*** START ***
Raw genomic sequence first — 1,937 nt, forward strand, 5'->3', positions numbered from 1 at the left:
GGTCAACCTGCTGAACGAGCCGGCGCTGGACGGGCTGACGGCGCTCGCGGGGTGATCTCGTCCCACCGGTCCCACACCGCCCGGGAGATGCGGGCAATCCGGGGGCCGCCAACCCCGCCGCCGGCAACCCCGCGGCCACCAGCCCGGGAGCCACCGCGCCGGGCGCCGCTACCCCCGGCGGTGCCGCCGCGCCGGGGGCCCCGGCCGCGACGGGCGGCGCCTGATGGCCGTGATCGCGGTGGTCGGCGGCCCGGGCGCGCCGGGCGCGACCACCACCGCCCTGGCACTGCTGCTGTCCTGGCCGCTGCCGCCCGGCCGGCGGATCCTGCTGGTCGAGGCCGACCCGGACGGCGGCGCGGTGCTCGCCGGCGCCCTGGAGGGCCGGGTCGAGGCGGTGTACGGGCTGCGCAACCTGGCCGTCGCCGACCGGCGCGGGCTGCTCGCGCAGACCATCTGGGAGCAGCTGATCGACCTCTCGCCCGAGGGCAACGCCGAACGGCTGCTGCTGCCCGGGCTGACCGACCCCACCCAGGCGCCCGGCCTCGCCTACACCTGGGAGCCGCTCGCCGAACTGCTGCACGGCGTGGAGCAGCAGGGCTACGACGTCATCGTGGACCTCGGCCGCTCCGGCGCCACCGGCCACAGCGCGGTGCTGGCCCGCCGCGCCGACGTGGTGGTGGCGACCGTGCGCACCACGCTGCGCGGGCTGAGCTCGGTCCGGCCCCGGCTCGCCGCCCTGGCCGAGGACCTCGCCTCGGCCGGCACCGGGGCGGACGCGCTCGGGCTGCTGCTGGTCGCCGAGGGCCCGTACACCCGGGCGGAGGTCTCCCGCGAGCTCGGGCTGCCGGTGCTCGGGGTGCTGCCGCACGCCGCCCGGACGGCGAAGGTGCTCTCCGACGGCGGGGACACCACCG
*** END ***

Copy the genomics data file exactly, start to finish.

Raw genomic sequence first — 1,937 nt, forward strand, 5'->3', positions numbered from 1 at the left:
GGTCAACCTGCTGAACGAGCCGGCGCTGGACGGGCTGACGGCGCTCGCGGGGTGATCTCGTCCCACCGGTCCCACACCGCCCGGGAGATGCGGGCAATCCGGGGGCCGCCAACCCCGCCGCCGGCAACCCCGCGGCCACCAGCCCGGGAGCCACCGCGCCGGGCGCCGCTACCCCCGGCGGTGCCGCCGCGCCGGGGGCCCCGGCCGCGACGGGCGGCGCCTGATGGCCGTGATCGCGGTGGTCGGCGGCCCGGGCGCGCCGGGCGCGACCACCACCGCCCTGGCACTGCTGCTGTCCTGGCCGCTGCCGCCCGGCCGGCGGATCCTGCTGGTCGAGGCCGACCCGGACGGCGGCGCGGTGCTCGCCGGCGCCCTGGAGGGCCGGGTCGAGGCGGTGTACGGGCTGCGCAACCTGGCCGTCGCCGACCGGCGCGGGCTGCTCGCGCAGACCATCTGGGAGCAGCTGATCGACCTCTCGCCCGAGGGCAACGCCGAACGGCTGCTGCTGCCCGGGCTGACCGACCCCACCCAGGCGCCCGGCCTCGCCTACACCTGGGAGCCGCTCGCCGAACTGCTGCACGGCGTGGAGCAGCAGGGCTACGACGTCATCGTGGACCTCGGCCGCTCCGGCGCCACCGGCCACAGCGCGGTGCTGGCCCGCCGCGCCGACGTGGTGGTGGCGACCGTGCGCACCACGCTGCGCGGGCTGAGCTCGGTCCGGCCCCGGCTCGCCGCCCTGGCCGAGGACCTCGCCTCGGCCGGCACCGGGGCGGACGCGCTCGGGCTGCTGCTGGTCGCCGAGGGCCCGTACACCCGGGCGGAGGTCTCCCGCGAGCTCGGGCTGCCGGTGCTCGGGGTGCTGCCGCACGCCGCCCGGACGGCGAAGGTGCTCTCCGACGGCGGGGACACCACCG